Psalm 127 Reading

Psalm 127

Unless the LORD builds the house, those who build it labor in vain. Unless the LORD watches over the city, the watchman stays awake in vain. 2 It is in vain that you rise up early and go late to rest, eating the bread of anxious toil; for he gives to his beloved sleep. 3 Behold, children are a heritage from the LORD, the fruit of the womb a reward. 4 Like arrows in the hand of a warrior are the children of one’s youth. 5 Blessed is the man who fills his quiver with them! He shall not be put to shame when he speaks with his enemies in the gate.

A few thoughts for meditation:

1) In this song, King Solomon reflected over the vanity of building without the Lord’s help. And you can hear the echoes of Ecclesiastes here. Without the Lord’s blessing, all efforts are “vain”. “Vain” is repeated three times for emphasis. It is vain to build a house or city or any other labor intensive work unless the Lord is with you. In the end, it will perish into dust. Solomon here stressed that the ultimate hope and goal of man should be to orient all his life around knowing and serving the Lord. Like Adam in the garden, he is called to work and to keep whatever the Lord has put into his care as an act of devotion to God. Serving the Lord and laboring for his kingdom is what makes all our labor worth it in the end. For even after we have died and our houses crumble to dust, if we have done all for the glory of God, then we will have laid up even more important treasures in heaven.

2) With this reminder of how dependent we are upon the Lord for any success, Solomon also reminded us about the gift of sleep. Sleep reminds us every night that we are not God, and that all our efforts are vain unless he blesses them. Without that assurance, you will be tempted to grow anxious and hyper-vigilant in building and protecting your little kingdom, making an idol out of your work or money. It is a weary work and that exhaustion and fear can rob you of enjoying the fruits of your labor that God has provided. Faith works hard during the day, but entrusts all to God’s hands at night and goes to sleep in peace. It’s a lifelong lesson in humility that we must spend a third of our lives in bed in order to be fruitful for the Lord. Even Jesus, while performing the most important mission of the kingdom of God, found time to sleep, even if it meant sleeping in a boat during a storm. Yes, we must labor and toil as good stewards of whatever God has given us, but we do so in dependence upon God’s power and wisdom, and within the limitations he has placed upon us as human beings. Only God can keep watch and build 24 hours a day without rest.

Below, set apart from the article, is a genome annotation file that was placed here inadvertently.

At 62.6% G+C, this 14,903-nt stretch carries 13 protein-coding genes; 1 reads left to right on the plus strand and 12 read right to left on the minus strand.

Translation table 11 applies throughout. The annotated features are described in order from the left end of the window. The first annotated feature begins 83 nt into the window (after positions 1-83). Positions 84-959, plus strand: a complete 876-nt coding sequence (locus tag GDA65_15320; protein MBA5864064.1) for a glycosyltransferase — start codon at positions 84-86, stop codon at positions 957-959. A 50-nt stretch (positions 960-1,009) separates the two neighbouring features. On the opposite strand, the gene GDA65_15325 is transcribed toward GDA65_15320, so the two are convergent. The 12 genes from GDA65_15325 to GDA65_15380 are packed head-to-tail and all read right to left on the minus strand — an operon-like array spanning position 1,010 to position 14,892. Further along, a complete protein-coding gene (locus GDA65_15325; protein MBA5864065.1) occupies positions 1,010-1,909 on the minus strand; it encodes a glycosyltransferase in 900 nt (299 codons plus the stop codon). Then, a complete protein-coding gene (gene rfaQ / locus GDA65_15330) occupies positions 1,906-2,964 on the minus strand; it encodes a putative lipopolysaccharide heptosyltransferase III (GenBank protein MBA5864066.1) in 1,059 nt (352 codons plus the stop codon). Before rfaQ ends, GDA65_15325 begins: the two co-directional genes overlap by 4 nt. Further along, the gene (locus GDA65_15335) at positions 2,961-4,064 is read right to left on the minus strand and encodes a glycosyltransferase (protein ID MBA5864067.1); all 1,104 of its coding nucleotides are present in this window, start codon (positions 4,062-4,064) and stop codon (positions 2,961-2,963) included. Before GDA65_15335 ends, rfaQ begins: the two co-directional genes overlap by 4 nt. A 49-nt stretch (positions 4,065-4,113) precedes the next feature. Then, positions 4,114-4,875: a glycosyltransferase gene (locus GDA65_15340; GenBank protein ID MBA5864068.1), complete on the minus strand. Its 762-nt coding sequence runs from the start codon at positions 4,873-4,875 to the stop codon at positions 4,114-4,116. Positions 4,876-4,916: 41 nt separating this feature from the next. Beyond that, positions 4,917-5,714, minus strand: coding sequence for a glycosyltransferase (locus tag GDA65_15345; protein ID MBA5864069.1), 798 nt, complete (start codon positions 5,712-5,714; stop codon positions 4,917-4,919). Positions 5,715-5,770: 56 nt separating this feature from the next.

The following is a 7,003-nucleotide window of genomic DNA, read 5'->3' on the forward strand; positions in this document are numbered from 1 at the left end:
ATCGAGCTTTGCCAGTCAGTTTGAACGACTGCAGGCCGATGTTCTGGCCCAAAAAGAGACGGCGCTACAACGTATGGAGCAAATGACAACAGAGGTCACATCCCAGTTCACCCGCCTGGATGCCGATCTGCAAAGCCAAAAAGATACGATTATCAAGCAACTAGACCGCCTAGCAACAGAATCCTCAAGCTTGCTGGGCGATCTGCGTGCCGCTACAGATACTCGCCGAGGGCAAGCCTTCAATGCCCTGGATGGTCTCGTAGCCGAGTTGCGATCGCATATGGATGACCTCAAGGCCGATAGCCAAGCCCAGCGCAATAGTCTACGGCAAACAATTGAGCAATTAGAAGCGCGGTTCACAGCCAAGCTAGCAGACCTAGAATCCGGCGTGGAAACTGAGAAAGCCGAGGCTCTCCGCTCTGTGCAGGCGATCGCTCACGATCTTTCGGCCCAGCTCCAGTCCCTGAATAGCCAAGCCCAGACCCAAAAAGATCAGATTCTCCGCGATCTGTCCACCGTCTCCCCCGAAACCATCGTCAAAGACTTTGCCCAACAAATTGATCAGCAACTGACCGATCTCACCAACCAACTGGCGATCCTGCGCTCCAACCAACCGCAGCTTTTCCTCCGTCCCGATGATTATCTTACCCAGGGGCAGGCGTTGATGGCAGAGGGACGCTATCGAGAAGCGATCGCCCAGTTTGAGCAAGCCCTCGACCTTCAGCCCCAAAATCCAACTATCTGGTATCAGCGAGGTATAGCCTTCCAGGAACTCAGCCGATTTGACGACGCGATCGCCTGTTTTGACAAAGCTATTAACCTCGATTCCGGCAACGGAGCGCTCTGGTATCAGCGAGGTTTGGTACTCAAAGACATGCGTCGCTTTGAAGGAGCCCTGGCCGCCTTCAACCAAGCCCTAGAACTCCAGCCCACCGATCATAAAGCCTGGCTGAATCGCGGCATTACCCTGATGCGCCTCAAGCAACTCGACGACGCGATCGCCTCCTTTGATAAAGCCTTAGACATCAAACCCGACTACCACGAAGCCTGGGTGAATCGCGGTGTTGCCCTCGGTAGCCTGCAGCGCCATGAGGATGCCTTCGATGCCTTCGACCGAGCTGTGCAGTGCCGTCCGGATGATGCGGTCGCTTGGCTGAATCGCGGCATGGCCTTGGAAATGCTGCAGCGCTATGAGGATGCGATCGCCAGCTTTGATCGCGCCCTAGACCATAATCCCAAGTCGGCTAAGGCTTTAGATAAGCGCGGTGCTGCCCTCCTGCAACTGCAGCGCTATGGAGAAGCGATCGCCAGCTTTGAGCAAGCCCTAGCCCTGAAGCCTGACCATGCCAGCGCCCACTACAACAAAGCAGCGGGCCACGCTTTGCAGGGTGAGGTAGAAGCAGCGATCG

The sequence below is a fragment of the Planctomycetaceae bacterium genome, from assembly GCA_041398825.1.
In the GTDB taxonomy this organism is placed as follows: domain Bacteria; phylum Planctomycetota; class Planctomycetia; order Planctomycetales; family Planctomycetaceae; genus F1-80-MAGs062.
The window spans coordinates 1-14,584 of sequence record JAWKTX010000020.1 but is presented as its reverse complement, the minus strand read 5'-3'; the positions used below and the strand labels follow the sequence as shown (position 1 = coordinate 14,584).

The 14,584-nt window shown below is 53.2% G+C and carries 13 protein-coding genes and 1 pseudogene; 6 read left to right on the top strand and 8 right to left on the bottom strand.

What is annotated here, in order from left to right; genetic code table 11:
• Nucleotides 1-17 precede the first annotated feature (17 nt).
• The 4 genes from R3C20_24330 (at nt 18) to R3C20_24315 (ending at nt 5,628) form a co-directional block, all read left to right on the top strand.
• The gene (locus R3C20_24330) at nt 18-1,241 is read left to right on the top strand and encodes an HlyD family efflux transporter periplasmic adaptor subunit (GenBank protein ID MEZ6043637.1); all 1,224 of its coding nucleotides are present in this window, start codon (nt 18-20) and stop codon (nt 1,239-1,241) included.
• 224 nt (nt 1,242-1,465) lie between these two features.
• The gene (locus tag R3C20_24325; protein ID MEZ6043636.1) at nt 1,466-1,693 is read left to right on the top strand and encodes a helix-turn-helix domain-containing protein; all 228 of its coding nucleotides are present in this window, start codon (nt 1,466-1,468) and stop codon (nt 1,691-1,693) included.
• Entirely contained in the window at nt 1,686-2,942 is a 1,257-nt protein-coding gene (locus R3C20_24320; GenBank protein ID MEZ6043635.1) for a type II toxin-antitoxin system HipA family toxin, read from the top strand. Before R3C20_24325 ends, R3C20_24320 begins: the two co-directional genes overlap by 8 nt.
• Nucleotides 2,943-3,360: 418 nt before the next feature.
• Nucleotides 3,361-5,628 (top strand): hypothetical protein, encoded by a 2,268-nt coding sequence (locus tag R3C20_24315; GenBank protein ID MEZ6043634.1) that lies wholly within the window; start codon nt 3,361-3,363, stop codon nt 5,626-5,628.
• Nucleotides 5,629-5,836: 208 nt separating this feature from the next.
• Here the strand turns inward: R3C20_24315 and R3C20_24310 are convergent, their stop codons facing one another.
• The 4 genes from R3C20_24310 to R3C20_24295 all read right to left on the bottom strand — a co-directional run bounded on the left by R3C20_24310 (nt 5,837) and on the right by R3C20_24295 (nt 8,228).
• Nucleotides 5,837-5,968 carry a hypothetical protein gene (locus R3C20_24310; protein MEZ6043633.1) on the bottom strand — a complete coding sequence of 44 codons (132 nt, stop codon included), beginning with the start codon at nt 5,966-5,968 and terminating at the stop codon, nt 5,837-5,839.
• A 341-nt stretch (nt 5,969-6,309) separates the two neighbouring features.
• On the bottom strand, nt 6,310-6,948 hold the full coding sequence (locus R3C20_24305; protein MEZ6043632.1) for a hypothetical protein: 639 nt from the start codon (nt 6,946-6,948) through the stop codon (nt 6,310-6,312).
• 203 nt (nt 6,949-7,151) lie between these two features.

3) Solomon then shifted from building to growing, specifically growing a family. It is interesting that Solomon shifted from property to people. This is another wisdom theme throughout Proverbs. Good relationships are more important than big estates. In this case, our heritage from the Lord in this life is not the house or city we build but the family we nurture. Children are the “fruit” of the womb. They require a lot of nurture and care, a lot of investment, before we see the good God may do through them. We see a similar comparison in Genesis 11. It began with men laboring to build the tower of Babel and rule the world in place of God. But the chapter ended with an account of Terah’s family and his son Abraham. The tower crumbled to dust. But the family of Abraham endured, even though they lived like strangers and exiles, numbering more than the stars in the sky. What was the difference? The blessing and grace of God upon that family. Ultimately, God blessed Abraham’s family with THE Child, the promised Savior, who would inherit all things for his people through his work of redemption. And our children will have a more profound influence over time than our building projects. We shoot them like “arrows” into the world, and we do not know what God will do with them. But it’s clear here, that a strong family will endure the evils of this life far better than a strong house or stock portfolio. That is not to say those things are evil in themselves. But we must recognize that God does his most profound kingdom building work as his Word is lived out through the ordinary life of families, and more broadly the family of God, his Church.

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